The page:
Because I repeatedly refer to "Classic Literature," I thought it would be useful to define what I mean. I've heard a lot of definitions for this term, everything from "dusty old novels" to "books that don't suck." I could look up a scholarly categorization and spit it out for you, but I doubt that would do anybody (including me!) much good. So instead, since this is my blog after all, I'll just give you my definition.
To me, Classic Literature is literature that can stand the test of time. This is literature that enough people have loved for significant reasons that it can never be forgotten. There are a number of key qualities Classic Literature must possess. It must reveal something compelling about human nature, something that is not obvious but is nevertheless easily identifiable. It's best if readers can connect with the characters on an intimate level, and the more it emotionally draws in readers, the better.
Classic Literature must also be written well. This may sound obvious, but let me elaborate a little. "Written well" can mean a number of things. Traditionally, it means using good grammar, detailed descriptions, and loads of literary language, but this is too limiting for Classic Literature. Talented authors often make use of fragmented phrases, short sentences, and straight-forward descriptions in order to create their desired effect. These strategies can be extremely powerful when used well in order to portray a specific idea. Likewise, an author can use so much descriptive language that the depth of the text is lost. So there's no formula for "well written" material, but I usually know it when I see it.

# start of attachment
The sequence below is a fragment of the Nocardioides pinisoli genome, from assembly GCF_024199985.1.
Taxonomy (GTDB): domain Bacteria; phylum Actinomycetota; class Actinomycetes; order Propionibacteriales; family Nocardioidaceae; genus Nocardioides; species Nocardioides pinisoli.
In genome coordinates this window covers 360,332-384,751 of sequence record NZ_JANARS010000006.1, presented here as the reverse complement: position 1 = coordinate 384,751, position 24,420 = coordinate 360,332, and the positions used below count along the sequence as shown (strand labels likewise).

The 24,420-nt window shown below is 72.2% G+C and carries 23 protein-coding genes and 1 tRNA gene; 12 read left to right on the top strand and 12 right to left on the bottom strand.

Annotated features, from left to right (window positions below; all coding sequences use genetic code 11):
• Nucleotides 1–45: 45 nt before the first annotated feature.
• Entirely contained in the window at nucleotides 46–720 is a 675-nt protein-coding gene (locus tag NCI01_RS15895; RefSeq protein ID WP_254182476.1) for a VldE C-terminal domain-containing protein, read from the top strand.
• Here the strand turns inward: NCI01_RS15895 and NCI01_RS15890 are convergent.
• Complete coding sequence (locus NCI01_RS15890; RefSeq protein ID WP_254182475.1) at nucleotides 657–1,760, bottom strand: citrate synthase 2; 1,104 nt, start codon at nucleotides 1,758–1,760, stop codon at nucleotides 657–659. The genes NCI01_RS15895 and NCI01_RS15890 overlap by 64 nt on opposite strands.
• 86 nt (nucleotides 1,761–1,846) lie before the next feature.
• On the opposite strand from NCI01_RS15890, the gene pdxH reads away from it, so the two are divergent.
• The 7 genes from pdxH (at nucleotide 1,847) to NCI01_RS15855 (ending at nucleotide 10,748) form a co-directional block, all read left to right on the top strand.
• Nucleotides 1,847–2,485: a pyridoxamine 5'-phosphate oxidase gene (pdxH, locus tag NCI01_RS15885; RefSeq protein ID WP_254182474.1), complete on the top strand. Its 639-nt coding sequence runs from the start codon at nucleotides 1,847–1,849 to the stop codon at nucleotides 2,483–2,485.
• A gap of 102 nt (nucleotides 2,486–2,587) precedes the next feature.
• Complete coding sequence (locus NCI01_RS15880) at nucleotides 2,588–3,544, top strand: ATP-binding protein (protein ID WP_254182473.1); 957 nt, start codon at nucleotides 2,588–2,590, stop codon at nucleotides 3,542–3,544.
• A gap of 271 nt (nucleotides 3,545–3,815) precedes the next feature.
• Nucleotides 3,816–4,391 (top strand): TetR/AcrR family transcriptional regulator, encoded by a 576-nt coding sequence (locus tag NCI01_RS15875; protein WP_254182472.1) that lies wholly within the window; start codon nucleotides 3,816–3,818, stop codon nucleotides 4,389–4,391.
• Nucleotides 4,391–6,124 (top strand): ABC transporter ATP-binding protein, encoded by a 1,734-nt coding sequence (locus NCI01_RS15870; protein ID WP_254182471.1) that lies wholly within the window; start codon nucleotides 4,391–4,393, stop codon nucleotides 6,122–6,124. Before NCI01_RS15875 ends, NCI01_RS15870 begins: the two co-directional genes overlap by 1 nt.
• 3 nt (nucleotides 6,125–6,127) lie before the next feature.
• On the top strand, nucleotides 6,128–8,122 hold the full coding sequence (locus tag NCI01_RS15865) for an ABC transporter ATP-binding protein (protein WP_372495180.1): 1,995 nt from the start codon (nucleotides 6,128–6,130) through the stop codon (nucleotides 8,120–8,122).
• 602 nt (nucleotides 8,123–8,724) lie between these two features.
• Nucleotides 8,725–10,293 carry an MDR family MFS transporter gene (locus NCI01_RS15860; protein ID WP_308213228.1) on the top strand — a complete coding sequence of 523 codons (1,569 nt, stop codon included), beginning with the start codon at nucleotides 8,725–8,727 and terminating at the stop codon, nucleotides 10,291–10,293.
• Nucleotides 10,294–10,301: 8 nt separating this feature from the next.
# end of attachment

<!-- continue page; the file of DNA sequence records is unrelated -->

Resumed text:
To keep this simple, I'll just add one more requirement of Classic Literature. It must contain a message for readers. I believe that all great authors have something within their text for readers to learn from. Sometimes this is easy to uncover and other times it takes more analysis and research. Nevertheless, there is something to find if you look for it.
Finally, I acknowledge that it is easier to qualify something as Classic Literature after some time has passed because it allows for its initial popularity to fade and its appreciation to sink in. This is why so much of what we consider Classic Literature was written a long time ago, but I do not believe that the time gap is necessary. I am classifying these exceptional pieces of literature that have come out in the last twenty years as "Contemporary Classics." I also think there is some literature written a long time ago that we label "Classic" that perhaps should not be thus categorized. Moreover, it's important to note that I believe people of any gender and race can write Classic Literature, and I welcome the diversity.